So the White House abruptly dispatched Mr. Spicer, deputy press secretary Sarah Huckabee Sanders and counsellor Kellyanne Conway to go on television. Then, Mr. Spicer held a scrum (or "gaggle," as they say in America) among the bushes outside the West Wing.

According to Politico and Axios, Mr. Trump believes his media team – and Mr. Spicer in particular – dropped the ball. He is said to be closely watching Ms. Huckabee Sanders' performance as she fills in for Mr. Spicer. The press secretary is a naval reservist, and as such is required to serve a few days every month. He is on naval reserve duty for the rest of the week.

Mr. Trump seemed to have thought that pinning Mr. Comey's firing on his treatment of Ms. Clinton would give him cover with the Democrats. When the Dems instead unanimously condemned Mr. Trump's move, he berated them on Twitter: "Dems have been complaining for months & months about Dir. Comey. Now that he has been fired they PRETEND to be aggrieved. Phony hypocrites!"

4) The Russians tricked Trump into a photo-op with the guy at the centre of the Kremlin collusion scandal.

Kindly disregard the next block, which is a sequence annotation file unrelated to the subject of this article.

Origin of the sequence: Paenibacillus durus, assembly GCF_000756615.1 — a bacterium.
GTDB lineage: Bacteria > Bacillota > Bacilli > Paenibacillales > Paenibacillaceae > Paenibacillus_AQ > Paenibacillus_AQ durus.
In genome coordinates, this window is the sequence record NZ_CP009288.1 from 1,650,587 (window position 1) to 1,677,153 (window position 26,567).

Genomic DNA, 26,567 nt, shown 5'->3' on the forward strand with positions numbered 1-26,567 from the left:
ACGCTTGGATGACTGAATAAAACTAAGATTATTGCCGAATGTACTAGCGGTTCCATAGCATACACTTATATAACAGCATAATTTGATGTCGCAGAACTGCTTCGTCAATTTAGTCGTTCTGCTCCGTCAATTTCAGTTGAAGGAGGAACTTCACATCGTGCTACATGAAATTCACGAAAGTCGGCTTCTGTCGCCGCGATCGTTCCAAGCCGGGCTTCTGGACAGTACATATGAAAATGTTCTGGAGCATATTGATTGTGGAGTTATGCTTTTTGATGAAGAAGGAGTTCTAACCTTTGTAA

In a case of inexplicably bad optics, Mr. Trump met with Russian Foreign Minister Sergey Lavrov and ambassador Sergey Kislyak in the Oval Office less than 24 hours after axing Mr. Comey. Making matters worse, Russia's American embassy tweeted a photo of a smiling Mr. Trump shaking hands with Mr. Kislyak, and a further series of photos appeared on Tass, a Russian news agency, showing the President palling around with the Ambassador. Mr. Kislyak played a key role in the Russian collusion scandal: The disclosure of his secret conversations with former national security adviser Mike Flynn and Mr. Sessions forced Mr. Flynn to resign and Mr. Sessions to recuse himself from the Russia investigation.